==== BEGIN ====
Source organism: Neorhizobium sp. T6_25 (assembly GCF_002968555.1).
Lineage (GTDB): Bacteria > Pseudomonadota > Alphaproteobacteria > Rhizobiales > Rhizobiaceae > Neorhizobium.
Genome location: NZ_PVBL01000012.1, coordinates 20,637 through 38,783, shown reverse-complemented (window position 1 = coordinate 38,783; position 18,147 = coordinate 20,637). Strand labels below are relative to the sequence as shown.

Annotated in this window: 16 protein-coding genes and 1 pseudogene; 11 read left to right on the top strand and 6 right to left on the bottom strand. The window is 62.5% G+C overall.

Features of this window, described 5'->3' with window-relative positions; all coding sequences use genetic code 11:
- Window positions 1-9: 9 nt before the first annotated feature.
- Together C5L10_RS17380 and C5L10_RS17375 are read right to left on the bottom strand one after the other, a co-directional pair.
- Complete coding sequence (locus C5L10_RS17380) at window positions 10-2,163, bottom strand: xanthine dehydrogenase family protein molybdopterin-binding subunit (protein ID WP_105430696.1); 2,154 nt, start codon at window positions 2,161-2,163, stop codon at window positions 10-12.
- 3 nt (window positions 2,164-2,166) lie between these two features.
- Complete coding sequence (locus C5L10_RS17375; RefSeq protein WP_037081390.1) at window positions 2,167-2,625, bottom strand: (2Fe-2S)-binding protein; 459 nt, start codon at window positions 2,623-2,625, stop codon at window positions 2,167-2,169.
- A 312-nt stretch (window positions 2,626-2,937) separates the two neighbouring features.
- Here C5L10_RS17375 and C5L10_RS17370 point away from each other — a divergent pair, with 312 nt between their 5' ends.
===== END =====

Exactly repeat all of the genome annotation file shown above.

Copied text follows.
Source organism: Neorhizobium sp. T6_25 (assembly GCF_002968555.1).
Lineage (GTDB): Bacteria > Pseudomonadota > Alphaproteobacteria > Rhizobiales > Rhizobiaceae > Neorhizobium.
Genome location: NZ_PVBL01000012.1, coordinates 20,637 through 38,783, shown reverse-complemented (window position 1 = coordinate 38,783; position 18,147 = coordinate 20,637). Strand labels below are relative to the sequence as shown.

Annotated in this window: 16 protein-coding genes and 1 pseudogene; 11 read left to right on the top strand and 6 right to left on the bottom strand. The window is 62.5% G+C overall.

Features of this window, described 5'->3' with window-relative positions; all coding sequences use genetic code 11:
- Window positions 1-9: 9 nt before the first annotated feature.
- Together C5L10_RS17380 and C5L10_RS17375 are read right to left on the bottom strand one after the other, a co-directional pair.
- Complete coding sequence (locus C5L10_RS17380) at window positions 10-2,163, bottom strand: xanthine dehydrogenase family protein molybdopterin-binding subunit (protein ID WP_105430696.1); 2,154 nt, start codon at window positions 2,161-2,163, stop codon at window positions 10-12.
- 3 nt (window positions 2,164-2,166) lie between these two features.
- Complete coding sequence (locus C5L10_RS17375; RefSeq protein WP_037081390.1) at window positions 2,167-2,625, bottom strand: (2Fe-2S)-binding protein; 459 nt, start codon at window positions 2,623-2,625, stop codon at window positions 2,167-2,169.
- A 312-nt stretch (window positions 2,626-2,937) separates the two neighbouring features.
- Here C5L10_RS17375 and C5L10_RS17370 point away from each other — a divergent pair, with 312 nt between their 5' ends.